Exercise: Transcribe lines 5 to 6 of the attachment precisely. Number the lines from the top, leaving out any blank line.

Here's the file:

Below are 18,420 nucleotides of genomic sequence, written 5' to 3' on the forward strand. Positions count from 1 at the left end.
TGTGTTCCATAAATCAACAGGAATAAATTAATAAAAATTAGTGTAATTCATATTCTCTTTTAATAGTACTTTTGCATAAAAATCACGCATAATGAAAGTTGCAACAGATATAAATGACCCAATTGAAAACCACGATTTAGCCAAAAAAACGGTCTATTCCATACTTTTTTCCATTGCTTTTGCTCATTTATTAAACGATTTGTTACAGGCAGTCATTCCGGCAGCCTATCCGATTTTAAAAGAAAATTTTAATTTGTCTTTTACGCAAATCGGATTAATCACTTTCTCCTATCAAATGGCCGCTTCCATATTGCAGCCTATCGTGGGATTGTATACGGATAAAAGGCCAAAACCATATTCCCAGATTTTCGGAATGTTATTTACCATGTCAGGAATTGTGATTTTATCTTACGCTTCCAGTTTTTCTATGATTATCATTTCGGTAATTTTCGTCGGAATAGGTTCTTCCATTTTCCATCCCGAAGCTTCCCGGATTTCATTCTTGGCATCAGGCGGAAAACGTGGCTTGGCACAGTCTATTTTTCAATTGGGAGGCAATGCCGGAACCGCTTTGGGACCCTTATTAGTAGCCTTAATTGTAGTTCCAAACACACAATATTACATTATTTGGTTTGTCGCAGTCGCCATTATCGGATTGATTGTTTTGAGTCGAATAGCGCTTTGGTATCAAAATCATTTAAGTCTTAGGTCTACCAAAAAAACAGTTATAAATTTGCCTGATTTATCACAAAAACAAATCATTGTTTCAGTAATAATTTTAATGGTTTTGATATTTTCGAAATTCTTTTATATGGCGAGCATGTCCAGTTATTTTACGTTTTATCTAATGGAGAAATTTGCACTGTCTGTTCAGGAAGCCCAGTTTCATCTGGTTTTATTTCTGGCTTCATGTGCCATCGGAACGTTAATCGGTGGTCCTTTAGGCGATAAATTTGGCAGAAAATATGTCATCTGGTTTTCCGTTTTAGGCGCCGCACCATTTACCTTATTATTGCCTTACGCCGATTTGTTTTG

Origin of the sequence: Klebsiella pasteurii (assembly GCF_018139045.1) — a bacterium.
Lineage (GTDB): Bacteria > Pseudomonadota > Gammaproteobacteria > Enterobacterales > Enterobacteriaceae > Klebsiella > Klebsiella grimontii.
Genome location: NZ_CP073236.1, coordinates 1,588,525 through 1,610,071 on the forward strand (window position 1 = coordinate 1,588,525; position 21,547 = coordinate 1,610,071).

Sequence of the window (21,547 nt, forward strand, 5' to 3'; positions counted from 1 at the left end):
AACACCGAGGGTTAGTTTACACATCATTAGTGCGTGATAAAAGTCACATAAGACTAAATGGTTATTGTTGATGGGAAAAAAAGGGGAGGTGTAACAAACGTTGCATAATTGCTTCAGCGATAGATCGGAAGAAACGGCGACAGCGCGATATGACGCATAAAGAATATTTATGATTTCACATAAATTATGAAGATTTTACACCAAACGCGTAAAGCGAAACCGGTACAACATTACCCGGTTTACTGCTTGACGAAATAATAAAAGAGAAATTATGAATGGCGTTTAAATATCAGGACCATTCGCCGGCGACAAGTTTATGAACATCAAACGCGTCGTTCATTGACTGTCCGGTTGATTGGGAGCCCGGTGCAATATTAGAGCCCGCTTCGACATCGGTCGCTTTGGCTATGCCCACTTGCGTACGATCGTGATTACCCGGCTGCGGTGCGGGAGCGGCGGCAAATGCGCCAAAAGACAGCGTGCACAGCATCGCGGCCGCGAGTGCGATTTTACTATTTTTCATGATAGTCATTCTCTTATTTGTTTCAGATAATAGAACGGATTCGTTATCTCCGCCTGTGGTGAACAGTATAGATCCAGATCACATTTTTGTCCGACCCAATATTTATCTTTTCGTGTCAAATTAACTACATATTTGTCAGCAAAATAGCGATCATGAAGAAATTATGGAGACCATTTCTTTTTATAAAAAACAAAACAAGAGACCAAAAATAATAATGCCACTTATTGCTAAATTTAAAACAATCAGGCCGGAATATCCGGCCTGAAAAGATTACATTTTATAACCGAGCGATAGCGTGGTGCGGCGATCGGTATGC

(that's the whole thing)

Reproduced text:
Genome location: NZ_CP073236.1, coordinates 1,588,525 through 1,610,071 on the forward strand (window position 1 = coordinate 1,588,525; position 21,547 = coordinate 1,610,071).

Sequence of the window (21,547 nt, forward strand, 5' to 3'; positions counted from 1 at the left end):